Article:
Politics and International Affairs


Capriles to seeks recall referendum to cut Maduro's term, Ramos Allup proposes constitutional amendment

Opposition leader and former presidential candidate Henrique Capriles has proposed a recall referendum as soon as possible to cut President Nicolas Maduro's term in office, which ends in 2019. "Dear Venezuelans, the constitutional time has come to oust Maduro," the opposition leader stressed. Capriles, who is also governor of north-central Miranda state, based his proposal on Article No. 72 of the Venezuelan Constitution, under which stipulates: "All offices filled by popular vote are subject to revocation." On the other hand, the Speaker of the National Assembly (AN) Henry Ramos Allup, says a constitutional amendment is the best method to cut President Nicolas Maduro's term in office. Ramos Allup, in replying to those who call the proposal to cut only the presidential term in office discriminatory, said he would propose three amendments to reduce the mandates of the Executive Office, the Legislature and the Supreme Tribunal of Justice. (El Universal,;


National Assembly moves forward on Amnesty Law, regime threatens to scuttle it

An Amnesty Law designed to free political prisoners and allow for the return of exiles assed in a first voting round by the opposition majority in the National Assembly. Congresswoman Delsa Solórzano, an opposition representative said that as long as there is no amnesty “there will be no reconciliation in Venezuela.” She also says the law will include a labor amnesty for public employees who feel threatened. The regime minority sector quickly called the law – which will be passed after a second vote – an “aberration” and “criminal amnesy”. Henry Ramos Allup, President of the National Assembly, says the initiative has been “threatened” by President Nicolás Maduro. He recalled that Maduro recently said “that law is a no-go”.  Ramos Allup termed trials against political leaders “shameless”. Pro government legislator former Captain Pedro Carreño indicated that Maduro will consult the Supreme Tribunal to determine if the proposed law is “constitutional”, and can freeze its implementation if enacted. (El Universal,; and more in Spanish: Ultimas Noticias,;; El Nacional,; El Universal,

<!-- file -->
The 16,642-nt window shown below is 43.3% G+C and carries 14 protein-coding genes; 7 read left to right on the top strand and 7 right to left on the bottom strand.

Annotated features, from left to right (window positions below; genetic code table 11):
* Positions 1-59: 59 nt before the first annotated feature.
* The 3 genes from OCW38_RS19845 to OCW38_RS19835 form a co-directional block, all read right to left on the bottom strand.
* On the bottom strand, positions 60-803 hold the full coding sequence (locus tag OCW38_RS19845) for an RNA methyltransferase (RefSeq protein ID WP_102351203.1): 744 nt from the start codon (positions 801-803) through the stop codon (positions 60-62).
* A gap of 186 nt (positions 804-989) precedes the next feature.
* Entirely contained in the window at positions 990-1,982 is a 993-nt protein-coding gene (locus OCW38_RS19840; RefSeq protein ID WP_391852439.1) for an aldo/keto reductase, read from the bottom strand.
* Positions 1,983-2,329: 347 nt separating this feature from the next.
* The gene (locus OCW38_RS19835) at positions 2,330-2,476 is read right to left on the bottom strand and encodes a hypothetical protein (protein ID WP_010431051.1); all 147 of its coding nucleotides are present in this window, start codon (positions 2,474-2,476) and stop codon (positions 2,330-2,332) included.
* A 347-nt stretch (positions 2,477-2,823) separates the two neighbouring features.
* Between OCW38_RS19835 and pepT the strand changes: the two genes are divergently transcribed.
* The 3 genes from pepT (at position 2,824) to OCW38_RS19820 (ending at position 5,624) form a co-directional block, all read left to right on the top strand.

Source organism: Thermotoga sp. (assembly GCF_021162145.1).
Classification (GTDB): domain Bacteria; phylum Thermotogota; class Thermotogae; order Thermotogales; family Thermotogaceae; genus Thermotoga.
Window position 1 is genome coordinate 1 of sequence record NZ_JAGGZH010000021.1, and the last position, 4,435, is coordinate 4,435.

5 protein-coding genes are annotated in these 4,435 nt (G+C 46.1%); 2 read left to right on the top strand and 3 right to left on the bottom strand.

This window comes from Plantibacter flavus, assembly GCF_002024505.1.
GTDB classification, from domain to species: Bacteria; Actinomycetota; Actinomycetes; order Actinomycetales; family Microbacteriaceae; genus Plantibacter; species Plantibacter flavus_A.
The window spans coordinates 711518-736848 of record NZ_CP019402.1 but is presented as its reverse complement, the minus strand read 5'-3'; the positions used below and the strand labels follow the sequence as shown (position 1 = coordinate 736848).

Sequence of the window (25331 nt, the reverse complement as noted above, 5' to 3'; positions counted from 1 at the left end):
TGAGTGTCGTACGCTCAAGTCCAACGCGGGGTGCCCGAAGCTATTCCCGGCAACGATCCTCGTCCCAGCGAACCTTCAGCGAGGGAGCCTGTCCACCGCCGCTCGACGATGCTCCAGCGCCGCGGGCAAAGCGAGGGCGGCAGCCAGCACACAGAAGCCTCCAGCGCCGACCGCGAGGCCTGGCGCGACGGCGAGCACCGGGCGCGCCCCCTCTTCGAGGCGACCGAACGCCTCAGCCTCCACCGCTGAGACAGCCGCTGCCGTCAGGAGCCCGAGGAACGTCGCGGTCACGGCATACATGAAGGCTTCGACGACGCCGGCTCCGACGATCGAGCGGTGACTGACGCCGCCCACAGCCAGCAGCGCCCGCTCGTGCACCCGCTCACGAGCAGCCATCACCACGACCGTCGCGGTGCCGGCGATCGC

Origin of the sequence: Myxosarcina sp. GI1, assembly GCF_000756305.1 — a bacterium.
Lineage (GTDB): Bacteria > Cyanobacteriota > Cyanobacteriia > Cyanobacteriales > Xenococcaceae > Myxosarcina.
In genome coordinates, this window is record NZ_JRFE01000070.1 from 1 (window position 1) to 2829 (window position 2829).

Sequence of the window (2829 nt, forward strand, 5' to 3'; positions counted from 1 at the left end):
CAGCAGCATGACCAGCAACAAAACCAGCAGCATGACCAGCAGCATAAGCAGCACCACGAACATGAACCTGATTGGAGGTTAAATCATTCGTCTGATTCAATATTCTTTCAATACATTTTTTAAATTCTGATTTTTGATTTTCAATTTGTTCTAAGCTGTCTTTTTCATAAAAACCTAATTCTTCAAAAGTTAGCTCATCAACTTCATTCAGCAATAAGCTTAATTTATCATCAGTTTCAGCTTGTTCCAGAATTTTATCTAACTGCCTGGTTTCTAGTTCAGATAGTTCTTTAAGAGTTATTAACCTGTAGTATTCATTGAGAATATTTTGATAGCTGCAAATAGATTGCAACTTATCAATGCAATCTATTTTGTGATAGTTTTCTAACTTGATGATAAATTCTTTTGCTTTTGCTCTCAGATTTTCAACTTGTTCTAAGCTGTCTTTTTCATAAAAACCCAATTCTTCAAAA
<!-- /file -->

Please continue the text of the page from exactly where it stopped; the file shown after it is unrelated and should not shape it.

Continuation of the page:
National Assembly to investigate Rafael Ramírez for alleged corruption in PDVSA

The Comptrollership Committee of the National Assembly has decided to launch an investigation into the current Venezuelan Ambassador to the United Nations, Rafael Ramírez, for "alleged administrative irregularities" during his tenure as president of state-run oil company Petróleos de Venezuela (PDVSA). "It is presumed that corruption in PDVSA is around US$ 7 billion," said the chair of the Committee, Freddy Guevara, when listing the reasons for the move. The inquest takes into account complaints regarding the PDVSA pension fund, halting of works and damages, bribery in contracting linked with ECOPETROl (Colombia) and PETROBRAS (Brazil), in addition to the deposit of sums of money in Andorra, as "a triangulation for money laundering," Guevara reported. (El Universal,


High court overrules petition to recuse Electoral Chamber

Supreme Tribunal President Gladys Gutiérrez has ruled that the justices of the Electoral Chamber can continue hearing the objections made by the government to the parliament vote of December 6 in the state of Amazonas, and in constituencies of Aragua and Yaracuy, after setting aside a petition by the opposition to recuse them. In four writs, she dismissed the objections raised last December by proclaimed United Democratic Conference deputies against the five members of the Electoral Chamber. (El Universal,


Maduro still seems incapable of handling Venezuela’s harsh crisis

The government of Nicolás Maduro has been setting up a new range of "engines" in a bid to revive Venezuela’s development, but these simply won’t fire up. In the beginning there were nine of them – it’s now thirteen–, but all are stalled, turned off, and a fix doesn’t seem possible. The President is giving the impression that he is not up to the task. That he cannot handle the crisis in Venezuela anymore. That he doesn’t know what to do. That’s the perception spreading among the majority of Venezuelans, even among people still in favor of the Bolivarian "revolution."  On top of that, we are out of electricity now. The climatic phenomenon known as El Niño has revealed to all Venezuelans what many have been denouncing so far: that an electric emergency decreed a few years ago to tackle this very same phenomenon has only served to line the pockets of some unscrupulous people. So engines will remain stalled. (Latin American Herald Tribune,


The following brief is a synthesis of the news as reported by a variety of media sources. As such, the views and opinions expressed do not necessarily reflect those of Duarte Vivas & Asociados and The Selinger Group.